This was not the ending neither he nor the Cavs' fans deserved, not after the finest four years this organization will ever enjoy, courtesy of him. But it was the harsh ending they got, nonetheless.
James' Cavs, again, this might be the last time we can say that, were blown out in Game 4 of the Finals by the Warriors, 108-85, for a four-game sweep. Golden State is NBA champs for the third time in four years, all against Cleveland, and celebrated at The Q for the second time.
The King, born in Akron, drafted No. 1 overall by the Cavs in 2003, left them in 2010 and returned in 2014, can be a free agent at season's end.
After four years, four Finals, and won glorious championship in 2016, he is expected to take a good, long look at his options.
Cavs coach Tyronn Lue removed James with 4:03 to go, replacing him with rookie Cedi Osman. The crowd took a while to find its feet, but eventually serenaded him with one more "MVP" chant, for old time's sake.
James finished with 23 points, seven boards and eight assists on 7-of-13 shooting. He committed six turnovers.
Kevin Durant, who finished with a triple double of 20 points, 12 rebounds, and 10 assists in Game 4, was named Finals MVP for the second consecutive year. Stephen Curry scored 37 points.
This is the Warriors' sixth title in franchise history, and with their core of Curry, Durant (the hero in Game 3), Klay Thompson, and Draymond Green, it's hard to see that coming to an end.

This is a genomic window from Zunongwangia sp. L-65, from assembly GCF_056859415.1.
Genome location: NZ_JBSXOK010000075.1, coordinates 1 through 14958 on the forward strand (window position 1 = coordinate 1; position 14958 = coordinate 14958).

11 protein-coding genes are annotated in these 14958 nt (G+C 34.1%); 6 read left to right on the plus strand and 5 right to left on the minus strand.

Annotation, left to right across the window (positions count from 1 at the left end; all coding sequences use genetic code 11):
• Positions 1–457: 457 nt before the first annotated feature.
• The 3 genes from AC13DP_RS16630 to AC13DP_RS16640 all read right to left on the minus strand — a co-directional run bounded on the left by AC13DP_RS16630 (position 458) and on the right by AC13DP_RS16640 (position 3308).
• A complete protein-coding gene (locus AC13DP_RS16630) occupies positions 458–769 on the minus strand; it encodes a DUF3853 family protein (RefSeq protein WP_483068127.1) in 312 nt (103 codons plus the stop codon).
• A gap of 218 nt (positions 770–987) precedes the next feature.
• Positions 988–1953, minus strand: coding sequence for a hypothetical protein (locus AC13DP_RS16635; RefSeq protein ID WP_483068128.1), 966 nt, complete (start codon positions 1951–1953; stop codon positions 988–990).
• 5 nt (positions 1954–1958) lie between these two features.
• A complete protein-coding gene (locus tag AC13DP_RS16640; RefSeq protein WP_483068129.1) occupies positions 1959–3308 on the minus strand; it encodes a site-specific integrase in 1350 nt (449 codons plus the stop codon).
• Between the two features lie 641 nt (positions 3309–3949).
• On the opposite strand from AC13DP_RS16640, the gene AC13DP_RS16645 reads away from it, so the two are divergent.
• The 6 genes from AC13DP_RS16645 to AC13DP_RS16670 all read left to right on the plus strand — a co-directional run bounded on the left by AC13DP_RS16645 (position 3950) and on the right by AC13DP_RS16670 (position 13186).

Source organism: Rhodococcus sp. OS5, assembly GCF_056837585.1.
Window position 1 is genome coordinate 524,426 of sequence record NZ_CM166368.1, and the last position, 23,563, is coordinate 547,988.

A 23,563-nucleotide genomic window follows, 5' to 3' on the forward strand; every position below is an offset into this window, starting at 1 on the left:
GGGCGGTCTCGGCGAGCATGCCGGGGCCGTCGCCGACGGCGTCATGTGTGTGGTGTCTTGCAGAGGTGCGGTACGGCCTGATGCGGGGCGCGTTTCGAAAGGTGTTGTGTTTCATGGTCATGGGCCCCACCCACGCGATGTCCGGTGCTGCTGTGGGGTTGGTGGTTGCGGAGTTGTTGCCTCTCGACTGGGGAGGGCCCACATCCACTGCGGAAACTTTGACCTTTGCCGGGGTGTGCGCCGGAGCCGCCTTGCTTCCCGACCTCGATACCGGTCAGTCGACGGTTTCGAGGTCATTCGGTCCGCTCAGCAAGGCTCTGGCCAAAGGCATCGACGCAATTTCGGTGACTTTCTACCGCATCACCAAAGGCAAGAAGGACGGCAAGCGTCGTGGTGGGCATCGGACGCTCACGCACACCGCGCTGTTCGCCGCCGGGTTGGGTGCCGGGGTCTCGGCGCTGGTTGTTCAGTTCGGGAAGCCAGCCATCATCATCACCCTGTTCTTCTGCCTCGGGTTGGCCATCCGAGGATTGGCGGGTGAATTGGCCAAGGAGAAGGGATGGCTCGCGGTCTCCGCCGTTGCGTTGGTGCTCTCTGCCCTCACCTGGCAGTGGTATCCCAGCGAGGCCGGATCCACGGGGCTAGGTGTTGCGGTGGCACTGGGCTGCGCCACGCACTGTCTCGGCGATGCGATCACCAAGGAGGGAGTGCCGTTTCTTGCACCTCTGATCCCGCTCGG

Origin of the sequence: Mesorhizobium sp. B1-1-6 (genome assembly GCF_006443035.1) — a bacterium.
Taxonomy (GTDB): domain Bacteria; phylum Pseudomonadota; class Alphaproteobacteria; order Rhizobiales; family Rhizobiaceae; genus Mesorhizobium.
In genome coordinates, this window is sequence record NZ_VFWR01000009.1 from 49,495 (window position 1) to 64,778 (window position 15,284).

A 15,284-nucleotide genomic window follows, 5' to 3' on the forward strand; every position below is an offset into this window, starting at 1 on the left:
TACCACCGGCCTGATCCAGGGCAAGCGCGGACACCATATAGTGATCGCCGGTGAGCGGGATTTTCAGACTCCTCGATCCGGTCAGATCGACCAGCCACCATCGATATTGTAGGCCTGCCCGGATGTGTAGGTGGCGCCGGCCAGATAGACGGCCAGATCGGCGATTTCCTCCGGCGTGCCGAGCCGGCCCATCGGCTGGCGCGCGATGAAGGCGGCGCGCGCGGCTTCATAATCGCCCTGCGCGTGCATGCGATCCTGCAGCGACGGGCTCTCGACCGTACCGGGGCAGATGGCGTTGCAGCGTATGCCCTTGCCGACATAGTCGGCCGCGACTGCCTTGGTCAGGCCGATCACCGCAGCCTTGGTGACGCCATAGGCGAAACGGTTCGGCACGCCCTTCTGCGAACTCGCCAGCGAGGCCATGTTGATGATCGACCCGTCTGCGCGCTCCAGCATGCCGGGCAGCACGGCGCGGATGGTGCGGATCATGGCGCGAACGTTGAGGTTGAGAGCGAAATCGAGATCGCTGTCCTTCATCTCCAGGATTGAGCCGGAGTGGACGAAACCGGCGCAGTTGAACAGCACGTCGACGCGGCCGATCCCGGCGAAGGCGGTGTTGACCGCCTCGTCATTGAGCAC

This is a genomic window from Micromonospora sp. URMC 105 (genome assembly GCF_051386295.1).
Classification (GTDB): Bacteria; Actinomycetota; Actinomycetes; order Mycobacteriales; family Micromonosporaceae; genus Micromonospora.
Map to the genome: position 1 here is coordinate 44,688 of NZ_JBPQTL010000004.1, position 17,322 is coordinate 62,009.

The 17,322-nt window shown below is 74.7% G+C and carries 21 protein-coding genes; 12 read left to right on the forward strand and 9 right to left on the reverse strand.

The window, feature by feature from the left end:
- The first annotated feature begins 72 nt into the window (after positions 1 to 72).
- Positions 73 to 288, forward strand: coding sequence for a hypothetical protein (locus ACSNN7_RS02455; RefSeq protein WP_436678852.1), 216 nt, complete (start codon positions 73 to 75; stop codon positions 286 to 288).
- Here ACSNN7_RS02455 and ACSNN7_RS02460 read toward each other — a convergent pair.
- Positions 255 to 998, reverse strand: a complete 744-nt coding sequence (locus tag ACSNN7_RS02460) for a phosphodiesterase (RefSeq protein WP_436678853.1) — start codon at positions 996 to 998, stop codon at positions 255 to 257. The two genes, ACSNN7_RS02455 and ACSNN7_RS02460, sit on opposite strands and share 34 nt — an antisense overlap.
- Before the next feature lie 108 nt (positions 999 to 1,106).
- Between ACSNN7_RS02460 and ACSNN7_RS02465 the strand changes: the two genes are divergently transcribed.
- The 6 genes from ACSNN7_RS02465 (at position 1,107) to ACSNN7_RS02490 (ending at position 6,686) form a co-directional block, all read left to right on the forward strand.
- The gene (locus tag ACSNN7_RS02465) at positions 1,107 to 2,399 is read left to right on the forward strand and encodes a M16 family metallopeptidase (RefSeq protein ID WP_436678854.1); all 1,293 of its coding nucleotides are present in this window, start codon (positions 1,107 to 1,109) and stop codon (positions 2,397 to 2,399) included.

On Thursday, James said that's what players, coaches, and executives around the league is trying to figure out right now — how to amass enough talent and basketball IQ to beat them.
For two years now, there wasn't nearly enough of it in Cleveland. The Warriors went 8-1 against the Cavs in the last two Finals.
The Cavs were the last team to be swept in the Finals, back in 2007 by the Spurs. James is now 3-6 all time in the Finals.
James averaged 34 points in the 2018 Finals with 8.5 boards and 10 assists. His 34 ppg average in the playoffs was the second-highest of his career. His 27.5 ppg during the regular season was his highest scoring average since — you're not going to like this, Cleveland — 2009-10, his last season before bolting for Miami. He set a career high with 9.1 assists and tied one with 8.6 rebounds per game.
James played in every game for Cleveland — 82 in the regular season (something he'd never done before) and 22 in the playoffs.
Kevin Love added 13 points and nine boards, but shot 4-of-13. JR Smith scored 10 points, and with his first 3 passed Derek Fisher (285 3s) for eighth place on the NBA's all-time playoff 3-point list.
Rodney Hood added 10 points. Kyle Korver was 0-of-6 shooting; George Hill, 1-of-7, Jeff Green, 2-of-8.
Klay Thompson scored 10 points for the Warriors and Draymond Green contributed nine points and nine assists. Andre Iguodala, the 2015 Finals MVP, scored 11 points.
The Warriors led by as many as 11 in the first quarter and were ahead 34-25 when it was over. They made six 3s with two from Curry, who raced out to 12 points. Curry was up to 20 by halftime, thanks to his 3-ball with five seconds left for a 61-52 advantage.
Cleveland's Jeff Green responded by shooting a 3 that hit the backboard on the other side of the rim. Thing is, the Cavs actually hung in there for much of the second quarter, and even led 43-42 on James' tough runner with 5:49 left.
The game effectively ended in the third quarter. The Cavs scored 13 points, shot 4-of-17, committed five turnovers and trailed by 21.